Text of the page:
Biography of George Higgins
George V. Higgins (November 13, 1939 – November 6, 1999) was an American author, lawyer, newspaper columnist, and college professor. He is best known for his bestselling crime novels. His full name was George Vincent Higgins II, after an uncle living in Randolph, but he dropped the numeric (unofficially) in mid life. His books were all published as by George V. Higgins.
Higgins was born in Brockton, Massachusetts, grew up in the nearby town of Rockland, Massachusetts, and attended Boston College. He later received an MA degree from Stanford University in 1965, and a law degree from Boston College in 1967. He was married twice, first to Elizabeth Mulkerin Higgins (divorced 1979); second to Loretta Cubberley Higgins.
Higgins worked as a deputy assistant attorney general for the Commonwealth, and a Assistant United States Attorney and a journalist and newspaper columnist before becoming a novelist. He wrote for the Associated Press, the Boston Globe, the Boston Herald American, and the Wall Street Journal. He spent seven years in anti-organized-crime government positions, including Assistant U.S. Attorney for Massachusetts. He entered the private practice of law in 1973, and was active for ten years. During those years he represented famous figures of the left: Eldridge Cleaver but also the right: G. Gordon Liddy. He was a professor at Boston College and Boston University.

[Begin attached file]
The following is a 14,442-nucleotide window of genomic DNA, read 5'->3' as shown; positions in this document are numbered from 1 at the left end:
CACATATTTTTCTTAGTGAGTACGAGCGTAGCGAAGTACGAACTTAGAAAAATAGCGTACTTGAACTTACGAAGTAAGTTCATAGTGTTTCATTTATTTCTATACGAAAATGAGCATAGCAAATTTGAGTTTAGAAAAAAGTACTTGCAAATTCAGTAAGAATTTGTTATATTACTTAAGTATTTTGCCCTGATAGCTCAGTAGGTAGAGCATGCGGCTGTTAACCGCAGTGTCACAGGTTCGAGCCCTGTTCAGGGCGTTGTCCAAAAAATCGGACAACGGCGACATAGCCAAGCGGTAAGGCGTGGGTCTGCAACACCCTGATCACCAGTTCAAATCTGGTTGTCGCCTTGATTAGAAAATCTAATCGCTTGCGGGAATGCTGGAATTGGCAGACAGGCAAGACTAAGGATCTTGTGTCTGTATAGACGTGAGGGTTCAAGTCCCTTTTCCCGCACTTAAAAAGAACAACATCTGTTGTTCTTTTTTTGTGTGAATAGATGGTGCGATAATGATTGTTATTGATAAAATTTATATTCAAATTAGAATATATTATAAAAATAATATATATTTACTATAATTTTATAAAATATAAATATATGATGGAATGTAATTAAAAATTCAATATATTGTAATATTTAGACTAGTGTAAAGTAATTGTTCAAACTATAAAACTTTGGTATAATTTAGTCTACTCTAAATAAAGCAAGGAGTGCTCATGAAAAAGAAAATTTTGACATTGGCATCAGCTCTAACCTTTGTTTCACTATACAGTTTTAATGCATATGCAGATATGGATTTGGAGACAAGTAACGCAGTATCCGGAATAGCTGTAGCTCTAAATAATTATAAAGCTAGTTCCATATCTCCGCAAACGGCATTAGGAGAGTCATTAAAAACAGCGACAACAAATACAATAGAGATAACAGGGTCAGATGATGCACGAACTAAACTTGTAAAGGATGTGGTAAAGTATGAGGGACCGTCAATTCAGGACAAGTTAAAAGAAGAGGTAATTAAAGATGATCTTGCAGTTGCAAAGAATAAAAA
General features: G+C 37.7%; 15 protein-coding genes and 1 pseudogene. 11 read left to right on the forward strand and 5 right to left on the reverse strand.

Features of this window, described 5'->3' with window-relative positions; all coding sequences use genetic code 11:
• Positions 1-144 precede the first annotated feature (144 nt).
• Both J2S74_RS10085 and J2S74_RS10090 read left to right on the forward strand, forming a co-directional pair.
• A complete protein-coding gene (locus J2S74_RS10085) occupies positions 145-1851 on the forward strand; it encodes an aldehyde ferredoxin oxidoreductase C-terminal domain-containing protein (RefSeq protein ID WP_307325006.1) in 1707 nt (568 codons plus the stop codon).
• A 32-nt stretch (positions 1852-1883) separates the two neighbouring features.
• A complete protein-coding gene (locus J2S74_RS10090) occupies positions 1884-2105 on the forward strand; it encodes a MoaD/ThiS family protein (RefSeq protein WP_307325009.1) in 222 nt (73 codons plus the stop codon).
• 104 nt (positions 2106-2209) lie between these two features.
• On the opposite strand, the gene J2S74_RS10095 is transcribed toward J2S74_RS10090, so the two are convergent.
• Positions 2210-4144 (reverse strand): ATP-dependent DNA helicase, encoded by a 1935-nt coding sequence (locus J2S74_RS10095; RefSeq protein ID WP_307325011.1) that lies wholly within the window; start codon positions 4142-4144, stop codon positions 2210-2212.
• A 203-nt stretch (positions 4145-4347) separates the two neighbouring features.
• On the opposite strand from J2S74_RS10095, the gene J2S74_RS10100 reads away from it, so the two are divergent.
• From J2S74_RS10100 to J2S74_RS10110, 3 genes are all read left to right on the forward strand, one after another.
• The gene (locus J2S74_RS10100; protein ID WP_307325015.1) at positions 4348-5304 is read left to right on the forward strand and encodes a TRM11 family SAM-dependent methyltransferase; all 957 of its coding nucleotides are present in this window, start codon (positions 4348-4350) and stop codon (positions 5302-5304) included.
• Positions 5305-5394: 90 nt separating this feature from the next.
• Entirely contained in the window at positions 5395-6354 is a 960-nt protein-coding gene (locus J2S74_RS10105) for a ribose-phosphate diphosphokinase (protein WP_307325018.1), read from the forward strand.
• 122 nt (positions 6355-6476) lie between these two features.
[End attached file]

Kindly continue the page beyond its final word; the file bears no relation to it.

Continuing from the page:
He died of a heart attack a week before his 60th birthday at his home in Milton, Massachusetts.